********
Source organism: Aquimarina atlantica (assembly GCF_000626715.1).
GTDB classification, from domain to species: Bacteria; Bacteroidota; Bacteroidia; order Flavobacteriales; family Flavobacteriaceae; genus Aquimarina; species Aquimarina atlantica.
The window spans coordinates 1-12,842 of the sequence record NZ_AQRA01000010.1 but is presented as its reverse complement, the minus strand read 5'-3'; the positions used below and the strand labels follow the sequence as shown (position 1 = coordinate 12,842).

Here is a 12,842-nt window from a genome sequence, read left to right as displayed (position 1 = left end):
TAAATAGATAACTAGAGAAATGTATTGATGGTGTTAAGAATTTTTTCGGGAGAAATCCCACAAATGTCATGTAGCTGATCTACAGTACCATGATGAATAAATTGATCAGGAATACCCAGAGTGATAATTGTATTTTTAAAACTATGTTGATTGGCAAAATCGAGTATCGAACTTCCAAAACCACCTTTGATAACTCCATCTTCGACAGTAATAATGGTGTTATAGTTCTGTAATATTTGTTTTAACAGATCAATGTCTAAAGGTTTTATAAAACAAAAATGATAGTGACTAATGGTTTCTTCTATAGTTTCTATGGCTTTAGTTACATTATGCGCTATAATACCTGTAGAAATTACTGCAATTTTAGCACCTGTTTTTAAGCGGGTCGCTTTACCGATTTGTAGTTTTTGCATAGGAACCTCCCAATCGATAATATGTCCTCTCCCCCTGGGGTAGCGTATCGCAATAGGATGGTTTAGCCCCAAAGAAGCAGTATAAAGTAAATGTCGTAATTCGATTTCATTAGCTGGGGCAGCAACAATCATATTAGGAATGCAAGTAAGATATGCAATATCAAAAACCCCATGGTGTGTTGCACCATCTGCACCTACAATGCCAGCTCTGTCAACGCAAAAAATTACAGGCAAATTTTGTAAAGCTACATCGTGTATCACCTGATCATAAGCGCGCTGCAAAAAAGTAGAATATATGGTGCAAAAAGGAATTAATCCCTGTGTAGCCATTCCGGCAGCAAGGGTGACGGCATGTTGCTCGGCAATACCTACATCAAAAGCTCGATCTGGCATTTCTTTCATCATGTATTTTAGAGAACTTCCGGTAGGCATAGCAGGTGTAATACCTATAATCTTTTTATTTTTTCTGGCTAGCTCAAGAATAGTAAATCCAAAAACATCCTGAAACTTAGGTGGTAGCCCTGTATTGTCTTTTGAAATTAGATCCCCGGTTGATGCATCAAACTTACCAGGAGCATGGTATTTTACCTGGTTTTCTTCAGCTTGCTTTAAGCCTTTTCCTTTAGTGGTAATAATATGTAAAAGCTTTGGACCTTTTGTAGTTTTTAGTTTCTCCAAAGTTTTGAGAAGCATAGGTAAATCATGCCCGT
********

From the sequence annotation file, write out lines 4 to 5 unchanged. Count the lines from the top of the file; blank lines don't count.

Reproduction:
Here is a 12,842-nt window from a genome sequence, read left to right as displayed (position 1 = left end):
TAAATAGATAACTAGAGAAATGTATTGATGGTGTTAAGAATTTTTTCGGGAGAAATCCCACAAATGTCATGTAGCTGATCTACAGTACCATGATGAATAAATTGATCAGGAATACCCAGAGTGATAATTGTATTTTTAAAACTATGTTGATTGGCAAAATCGAGTATCGAACTTCCAAAACCACCTTTGATAACTCCATCTTCGACAGTAATAATGGTGTTATAGTTCTGTAATATTTGTTTTAACAGATCAATGTCTAAAGGTTTTATAAAACAAAAATGATAGTGACTAATGGTTTCTTCTATAGTTTCTATGGCTTTAGTTACATTATGCGCTATAATACCTGTAGAAATTACTGCAATTTTAGCACCTGTTTTTAAGCGGGTCGCTTTACCGATTTGTAGTTTTTGCATAGGAACCTCCCAATCGATAATATGTCCTCTCCCCCTGGGGTAGCGTATCGCAATAGGATGGTTTAGCCCCAAAGAAGCAGTATAAAGTAAATGTCGTAATTCGATTTCATTAGCTGGGGCAGCAACAATCATATTAGGAATGCAAGTAAGATATGCAATATCAAAAACCCCATGGTGTGTTGCACCATCTGCACCTACAATGCCAGCTCTGTCAACGCAAAAAATTACAGGCAAATTTTGTAAAGCTACATCGTGTATCACCTGATCATAAGCGCGCTGCAAAAAAGTAGAATATATGGTGCAAAAAGGAATTAATCCCTGTGTAGCCATTCCGGCAGCAAGGGTGACGGCATGTTGCTCGGCAATACCTACATCAAAAGCTCGATCTGGCATTTCTTTCATCATGTATTTTAGAGAACTTCCGGTAGGCATAGCAGGTGTAATACCTATAATCTTTTTATTTTTTCTGGCTAGCTCAAGAATAGTAAATCCAAAAACATCCTGAAACTTAGGTGGTAGCCCTGTATTGTCTTTTGAAATTAGATCCCCGGTTGATGCATCAAACTTACCAGGAGCATGGTATTTTACCTGGTTTTCTTCAGCTTGCTTTAAGCCTTTTCCTTTAGTGGTAATAATATGTAAAAGCTTTGGACCTTTTGTAGTTTTTAGTTTCTCCAAAGTTTTGAGAAGCATAGGTAAATCATGCCCGT